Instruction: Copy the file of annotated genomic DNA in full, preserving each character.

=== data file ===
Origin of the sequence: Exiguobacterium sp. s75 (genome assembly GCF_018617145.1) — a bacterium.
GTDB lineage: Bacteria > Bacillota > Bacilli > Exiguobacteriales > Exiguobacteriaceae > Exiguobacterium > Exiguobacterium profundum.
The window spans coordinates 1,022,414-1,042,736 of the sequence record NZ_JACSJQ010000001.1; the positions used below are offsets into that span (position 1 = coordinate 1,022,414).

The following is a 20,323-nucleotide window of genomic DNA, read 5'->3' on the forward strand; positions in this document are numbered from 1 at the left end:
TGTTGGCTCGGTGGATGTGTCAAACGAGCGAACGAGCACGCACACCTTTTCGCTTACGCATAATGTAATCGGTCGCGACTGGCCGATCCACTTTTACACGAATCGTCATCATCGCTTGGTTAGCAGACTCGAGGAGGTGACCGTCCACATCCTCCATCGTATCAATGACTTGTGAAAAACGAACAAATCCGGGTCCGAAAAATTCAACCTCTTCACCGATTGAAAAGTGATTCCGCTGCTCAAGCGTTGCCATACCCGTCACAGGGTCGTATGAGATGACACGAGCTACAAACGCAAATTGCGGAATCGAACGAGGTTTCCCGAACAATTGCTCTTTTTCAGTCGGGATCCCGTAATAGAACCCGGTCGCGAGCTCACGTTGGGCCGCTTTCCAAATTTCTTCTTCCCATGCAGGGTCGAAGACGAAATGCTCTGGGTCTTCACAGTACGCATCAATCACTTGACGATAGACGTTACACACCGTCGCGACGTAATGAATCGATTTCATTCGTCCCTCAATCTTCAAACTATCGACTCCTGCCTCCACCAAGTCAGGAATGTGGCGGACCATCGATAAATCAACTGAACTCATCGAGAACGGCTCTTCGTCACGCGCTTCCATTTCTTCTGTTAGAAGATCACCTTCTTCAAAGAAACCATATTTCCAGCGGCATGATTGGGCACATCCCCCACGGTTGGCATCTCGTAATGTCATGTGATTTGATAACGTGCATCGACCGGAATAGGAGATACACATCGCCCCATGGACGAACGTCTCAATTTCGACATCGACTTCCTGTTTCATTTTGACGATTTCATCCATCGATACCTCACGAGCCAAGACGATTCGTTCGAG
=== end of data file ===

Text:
Origin of the sequence: Exiguobacterium sp. s75 (genome assembly GCF_018617145.1) — a bacterium.
GTDB lineage: Bacteria > Bacillota > Bacilli > Exiguobacteriales > Exiguobacteriaceae > Exiguobacterium > Exiguobacterium profundum.
The window spans coordinates 1,022,414-1,042,736 of the sequence record NZ_JACSJQ010000001.1; the positions used below are offsets into that span (position 1 = coordinate 1,022,414).

The following is a 20,323-nucleotide window of genomic DNA, read 5'->3' on the forward strand; positions in this document are numbered from 1 at the left end:
TGTTGGCTCGGTGGATGTGTCAAACGAGCGAACGAGCACGCACACCTTTTCGCTTACGCATAATGTAATCGGTCGCGACTGGCCGATCCACTTTTACACGAATCGTCATCATCGCTTGGTTAGCAGACTCGAGGAGGTGACCGTCCACATCCTCCATCGTATCAATGACTTGTGAAAAACGAACAAATCCGGGTCCGAAAAATTCAACCTCTTCACCGATTGAAAAGTGATTCCGCTGCTCAAGCGTTGCCATACCCGTCACAGGGTCGTATGAGATGACACGAGCTACAAACGCAAATTGCGGAATCGAACGAGGTTTCCCGAACAATTGCTCTTTTTCAGTCGGGATCCCGTAATAGAACCCGGTCGCGAGCTCACGTTGGGCCGCTTTCCAAATTTCTTCTTCCCATGCAGGGTCGAAGACGAAATGCTCTGGGTCTTCACAGTACGCATCAATCACTTGACGATAGACGTTACACACCGTCGCGACGTAATGAATCGATTTCATTCGTCCCTCAATCTTCAAACTATCGACTCCTGCCTCCACCAAGTCAGGAATGTGGCGGACCATCGATAAATCAACTGAACTCATCGAGAACGGCTCTTCGTCACGCGCTTCCATTTCTTCTGTTAGAAGATCACCTTCTTCAAAGAAACCATATTTCCAGCGGCATGATTGGGCACATCCCCCACGGTTGGCATCTCGTAATGTCATGTGATTTGATAACGTGCATCGACCGGAATAGGAGATACACATCGCCCCATGGACGAACGTCTCAATTTCGACATCGACTTCCTGTTTCATTTTGACGATTTCATCCATCGATACCTCACGAGCCAAGACGATTCGTTCGAG